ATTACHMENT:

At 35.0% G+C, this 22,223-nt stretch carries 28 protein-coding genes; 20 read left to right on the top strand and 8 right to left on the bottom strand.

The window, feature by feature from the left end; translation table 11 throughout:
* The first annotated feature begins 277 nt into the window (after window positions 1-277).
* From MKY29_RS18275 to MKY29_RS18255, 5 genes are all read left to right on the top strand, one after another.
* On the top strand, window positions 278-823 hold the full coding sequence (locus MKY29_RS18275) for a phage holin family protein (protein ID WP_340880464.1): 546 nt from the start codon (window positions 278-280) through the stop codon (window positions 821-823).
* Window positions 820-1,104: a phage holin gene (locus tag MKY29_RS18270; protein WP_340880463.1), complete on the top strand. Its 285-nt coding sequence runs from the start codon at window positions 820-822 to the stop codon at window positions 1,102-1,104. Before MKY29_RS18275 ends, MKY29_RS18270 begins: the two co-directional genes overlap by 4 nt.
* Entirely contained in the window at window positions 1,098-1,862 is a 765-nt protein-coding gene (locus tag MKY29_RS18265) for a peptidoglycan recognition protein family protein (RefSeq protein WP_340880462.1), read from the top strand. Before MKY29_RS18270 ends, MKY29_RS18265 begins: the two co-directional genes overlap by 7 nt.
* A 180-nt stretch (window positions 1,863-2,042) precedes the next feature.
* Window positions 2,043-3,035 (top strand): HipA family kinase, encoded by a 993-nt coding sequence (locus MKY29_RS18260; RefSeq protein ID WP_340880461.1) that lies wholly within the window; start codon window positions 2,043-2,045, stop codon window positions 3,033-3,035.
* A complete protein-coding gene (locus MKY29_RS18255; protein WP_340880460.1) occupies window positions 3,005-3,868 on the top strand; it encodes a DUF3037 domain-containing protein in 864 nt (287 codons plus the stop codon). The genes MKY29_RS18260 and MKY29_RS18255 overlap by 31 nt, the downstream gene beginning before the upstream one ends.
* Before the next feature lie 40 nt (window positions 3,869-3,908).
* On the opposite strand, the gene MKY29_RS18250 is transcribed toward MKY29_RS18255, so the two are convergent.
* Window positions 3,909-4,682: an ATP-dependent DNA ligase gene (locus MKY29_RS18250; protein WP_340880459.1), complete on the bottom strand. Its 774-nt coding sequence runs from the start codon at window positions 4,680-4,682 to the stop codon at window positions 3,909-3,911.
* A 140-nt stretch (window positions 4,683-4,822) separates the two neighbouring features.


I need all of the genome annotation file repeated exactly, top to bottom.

At 35.0% G+C, this 22,223-nt stretch carries 28 protein-coding genes; 20 read left to right on the top strand and 8 right to left on the bottom strand.

The window, feature by feature from the left end; translation table 11 throughout:
* The first annotated feature begins 277 nt into the window (after window positions 1-277).
* From MKY29_RS18275 to MKY29_RS18255, 5 genes are all read left to right on the top strand, one after another.
* On the top strand, window positions 278-823 hold the full coding sequence (locus MKY29_RS18275) for a phage holin family protein (protein ID WP_340880464.1): 546 nt from the start codon (window positions 278-280) through the stop codon (window positions 821-823).
* Window positions 820-1,104: a phage holin gene (locus tag MKY29_RS18270; protein WP_340880463.1), complete on the top strand. Its 285-nt coding sequence runs from the start codon at window positions 820-822 to the stop codon at window positions 1,102-1,104. Before MKY29_RS18275 ends, MKY29_RS18270 begins: the two co-directional genes overlap by 4 nt.
* Entirely contained in the window at window positions 1,098-1,862 is a 765-nt protein-coding gene (locus tag MKY29_RS18265) for a peptidoglycan recognition protein family protein (RefSeq protein WP_340880462.1), read from the top strand. Before MKY29_RS18270 ends, MKY29_RS18265 begins: the two co-directional genes overlap by 7 nt.
* A 180-nt stretch (window positions 1,863-2,042) precedes the next feature.
* Window positions 2,043-3,035 (top strand): HipA family kinase, encoded by a 993-nt coding sequence (locus MKY29_RS18260; RefSeq protein ID WP_340880461.1) that lies wholly within the window; start codon window positions 2,043-2,045, stop codon window positions 3,033-3,035.
* A complete protein-coding gene (locus MKY29_RS18255; protein WP_340880460.1) occupies window positions 3,005-3,868 on the top strand; it encodes a DUF3037 domain-containing protein in 864 nt (287 codons plus the stop codon). The genes MKY29_RS18260 and MKY29_RS18255 overlap by 31 nt, the downstream gene beginning before the upstream one ends.
* Before the next feature lie 40 nt (window positions 3,869-3,908).
* On the opposite strand, the gene MKY29_RS18250 is transcribed toward MKY29_RS18255, so the two are convergent.
* Window positions 3,909-4,682: an ATP-dependent DNA ligase gene (locus MKY29_RS18250; protein WP_340880459.1), complete on the bottom strand. Its 774-nt coding sequence runs from the start codon at window positions 4,680-4,682 to the stop codon at window positions 3,909-3,911.
* A 140-nt stretch (window positions 4,683-4,822) separates the two neighbouring features.